Israeli settlement approvals hit record high

Israeli settlement approvals hit record high
The Israeli settlement watchdog Peace Now has reported that approvals for settlements in the occupied West Bank, which are illegal under international law, have hit a new record.
3 min read
Israel plans to accelerate settlement construction [Getty]

Israel has approved over 12,000 West Bank homes in 2020, a record high for illegal Israeli building in occupied Palestinian territory, settlement watchdog Peace Now said on Thursday.

The announcement came after an Israeli defence ministry planning committee approved plans for 4,948 more housing units during a two-day meeting held on Wednesday and Thursday, Peace Now said.

The latest approvals come less than a month after the United Arab Emirates and Bahrain signed agreements to normalise relations with Israel.

"These approvals make 2020 the highest year on record in terms of units in settlement plans promoted since Peace Now began recording in 2012," Peace Now said in a statement.

"The count so far is 12,159 units approved in 2020," it added, noting that the committee might hold another round of approvals before the end of the year.

"While de jure annexation may be suspended, the de facto annexation of settlement expansion is clearly continuing," Peace Now said.

Read more: 'Cultivating settlements' - Israel's colonial expansion rebranded

"These recent approvals put to rest any speculation about a de facto settlement freeze."

Last July, Israel put on hold a plan to annex roughly one-third of the West Bank.

UN Middle East envoy Nickolay Mladenov said the latest approvals were "of great concern to all those who remain committed to advancing Israeli-Palestinian peace," and "undermine the prospect of achieving a viable two-state solution".

"Settlement construction is illegal under international law and is one of the major obstacles to peace," he said in a statement, calling on Israel to immediately cease all settlement-related activities.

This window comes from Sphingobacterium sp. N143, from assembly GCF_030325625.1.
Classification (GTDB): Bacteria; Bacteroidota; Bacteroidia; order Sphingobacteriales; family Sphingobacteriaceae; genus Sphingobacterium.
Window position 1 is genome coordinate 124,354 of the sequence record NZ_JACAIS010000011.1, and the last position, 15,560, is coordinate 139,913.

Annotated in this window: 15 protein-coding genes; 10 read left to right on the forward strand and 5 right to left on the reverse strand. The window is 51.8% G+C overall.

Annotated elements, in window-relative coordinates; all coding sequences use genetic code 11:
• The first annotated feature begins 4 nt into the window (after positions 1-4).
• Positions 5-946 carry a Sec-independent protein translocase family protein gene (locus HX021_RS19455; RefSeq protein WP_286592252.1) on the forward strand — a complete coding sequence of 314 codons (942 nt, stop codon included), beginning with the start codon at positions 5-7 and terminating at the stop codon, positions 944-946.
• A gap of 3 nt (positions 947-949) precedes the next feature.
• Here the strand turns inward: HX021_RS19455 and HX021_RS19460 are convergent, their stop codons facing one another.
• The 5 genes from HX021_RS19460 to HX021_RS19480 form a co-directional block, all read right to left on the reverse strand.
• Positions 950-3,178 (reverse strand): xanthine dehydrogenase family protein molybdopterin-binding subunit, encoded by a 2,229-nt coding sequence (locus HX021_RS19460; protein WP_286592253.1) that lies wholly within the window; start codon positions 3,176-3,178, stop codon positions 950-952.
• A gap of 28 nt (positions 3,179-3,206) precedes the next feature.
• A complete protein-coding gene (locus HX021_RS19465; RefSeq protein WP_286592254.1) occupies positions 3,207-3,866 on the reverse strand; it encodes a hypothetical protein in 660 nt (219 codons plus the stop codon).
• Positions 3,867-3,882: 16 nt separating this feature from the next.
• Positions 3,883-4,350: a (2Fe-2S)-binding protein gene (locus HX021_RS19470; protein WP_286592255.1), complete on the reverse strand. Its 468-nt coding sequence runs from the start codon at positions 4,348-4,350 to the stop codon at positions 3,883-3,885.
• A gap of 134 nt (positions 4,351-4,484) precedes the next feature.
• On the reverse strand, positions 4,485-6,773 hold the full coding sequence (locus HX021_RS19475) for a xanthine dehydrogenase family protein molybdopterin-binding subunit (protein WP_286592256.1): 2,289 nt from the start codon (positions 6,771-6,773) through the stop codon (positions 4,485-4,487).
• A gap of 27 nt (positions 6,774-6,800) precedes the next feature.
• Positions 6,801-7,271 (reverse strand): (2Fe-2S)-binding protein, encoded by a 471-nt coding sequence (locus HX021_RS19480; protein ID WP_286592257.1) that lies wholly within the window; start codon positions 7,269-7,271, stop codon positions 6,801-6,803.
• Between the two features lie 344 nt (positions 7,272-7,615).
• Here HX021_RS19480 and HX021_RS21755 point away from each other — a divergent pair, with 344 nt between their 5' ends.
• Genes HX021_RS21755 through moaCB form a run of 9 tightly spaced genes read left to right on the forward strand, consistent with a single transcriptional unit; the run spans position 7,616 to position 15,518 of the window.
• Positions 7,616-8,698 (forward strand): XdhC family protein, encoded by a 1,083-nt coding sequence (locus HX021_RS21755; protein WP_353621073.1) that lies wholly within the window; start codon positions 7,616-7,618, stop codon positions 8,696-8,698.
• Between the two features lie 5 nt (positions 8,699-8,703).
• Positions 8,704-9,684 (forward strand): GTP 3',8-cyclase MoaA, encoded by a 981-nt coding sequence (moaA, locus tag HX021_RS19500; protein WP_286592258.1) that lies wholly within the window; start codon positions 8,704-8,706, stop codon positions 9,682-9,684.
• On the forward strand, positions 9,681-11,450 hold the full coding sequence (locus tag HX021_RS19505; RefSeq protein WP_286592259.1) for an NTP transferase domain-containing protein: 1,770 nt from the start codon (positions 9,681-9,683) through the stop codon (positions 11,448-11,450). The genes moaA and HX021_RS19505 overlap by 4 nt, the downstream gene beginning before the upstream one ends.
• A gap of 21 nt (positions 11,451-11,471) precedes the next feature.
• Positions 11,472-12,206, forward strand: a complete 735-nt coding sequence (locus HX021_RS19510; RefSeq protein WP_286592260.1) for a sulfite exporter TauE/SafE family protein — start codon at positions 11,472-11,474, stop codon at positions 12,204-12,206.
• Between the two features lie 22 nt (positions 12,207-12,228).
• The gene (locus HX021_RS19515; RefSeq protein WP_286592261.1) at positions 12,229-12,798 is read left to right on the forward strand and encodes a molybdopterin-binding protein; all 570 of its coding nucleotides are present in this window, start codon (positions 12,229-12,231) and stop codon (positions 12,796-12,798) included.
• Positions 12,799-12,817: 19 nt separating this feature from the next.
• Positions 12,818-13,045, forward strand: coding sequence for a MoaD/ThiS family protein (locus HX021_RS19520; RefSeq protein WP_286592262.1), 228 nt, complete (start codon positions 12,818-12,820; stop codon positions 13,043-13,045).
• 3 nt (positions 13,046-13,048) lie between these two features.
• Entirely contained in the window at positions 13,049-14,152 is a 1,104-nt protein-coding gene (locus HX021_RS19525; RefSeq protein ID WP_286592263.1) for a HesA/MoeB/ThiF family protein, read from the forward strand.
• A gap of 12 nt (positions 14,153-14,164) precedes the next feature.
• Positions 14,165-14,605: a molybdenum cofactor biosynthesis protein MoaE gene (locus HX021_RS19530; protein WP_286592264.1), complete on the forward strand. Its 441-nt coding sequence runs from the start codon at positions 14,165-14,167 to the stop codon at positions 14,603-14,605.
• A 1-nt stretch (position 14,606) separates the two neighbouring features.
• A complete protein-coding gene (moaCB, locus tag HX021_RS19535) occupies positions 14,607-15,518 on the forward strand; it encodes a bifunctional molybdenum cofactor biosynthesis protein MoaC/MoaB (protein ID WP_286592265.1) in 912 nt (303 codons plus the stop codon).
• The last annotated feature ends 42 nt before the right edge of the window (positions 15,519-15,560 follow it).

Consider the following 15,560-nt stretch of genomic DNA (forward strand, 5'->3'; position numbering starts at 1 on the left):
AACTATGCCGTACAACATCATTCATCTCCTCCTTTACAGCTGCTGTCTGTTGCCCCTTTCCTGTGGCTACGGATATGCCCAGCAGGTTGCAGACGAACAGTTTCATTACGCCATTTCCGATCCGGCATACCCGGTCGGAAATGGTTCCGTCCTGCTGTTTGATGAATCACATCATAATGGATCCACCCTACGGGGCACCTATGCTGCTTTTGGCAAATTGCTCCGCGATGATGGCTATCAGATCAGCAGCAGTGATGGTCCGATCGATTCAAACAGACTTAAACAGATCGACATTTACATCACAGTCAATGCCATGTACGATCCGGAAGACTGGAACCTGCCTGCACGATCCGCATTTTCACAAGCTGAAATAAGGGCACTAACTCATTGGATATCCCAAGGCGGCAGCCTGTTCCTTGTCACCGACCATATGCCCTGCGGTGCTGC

Israeli settlers celebrate

However, the Yesha Council, which represents settlers throughout the West Bank, expressed "joy" over the approvals.

"Construction cannot be a bargaining chip in peace agreements or other issues," the organisation said.

"Construction needs to freely continue in Judea, Samaria and the Jordan Valley, without conditions or diplomatic approval, like in the rest of the country," it said, using terms many in Israel use to refer to the West Bank.

The Palestinians and neighbouring Jordan on Wednesday condemned the recent approvals.

Palestinian presidential spokesman Nabil Abu Rudeina said Israel had exploited improving relations in the Gulf and "blind support from the Trump administration".

Last January President Donald Trump unveiled the much-condemned ‘Deal of the Century’ peace plan, which gave US blessing to Israeli annexation of large chunks of the West Bank, including the settlements, which are considered illegal under international law.

However, Israel later put the plan on hold. When the UAE signed its normalisation agreement with Israel, it claimed that the deal had stopped Israel’s annexation plans, but Prime Minister Netanyahu said that they were merely delayed, not shelved.

The UAE and Bahrain’s agreements with Israel violated the 2002 Arab Peace Initiative, which offered Israel normalisation only in exchange for withdrawal from illegally occupied Palestinian land. Palestinians condemned the deals as “a stab in the back”.

Over 620,000 Israelis live in settlements in the occupied West Bank, which is home to roughly 3 million Palestinians.

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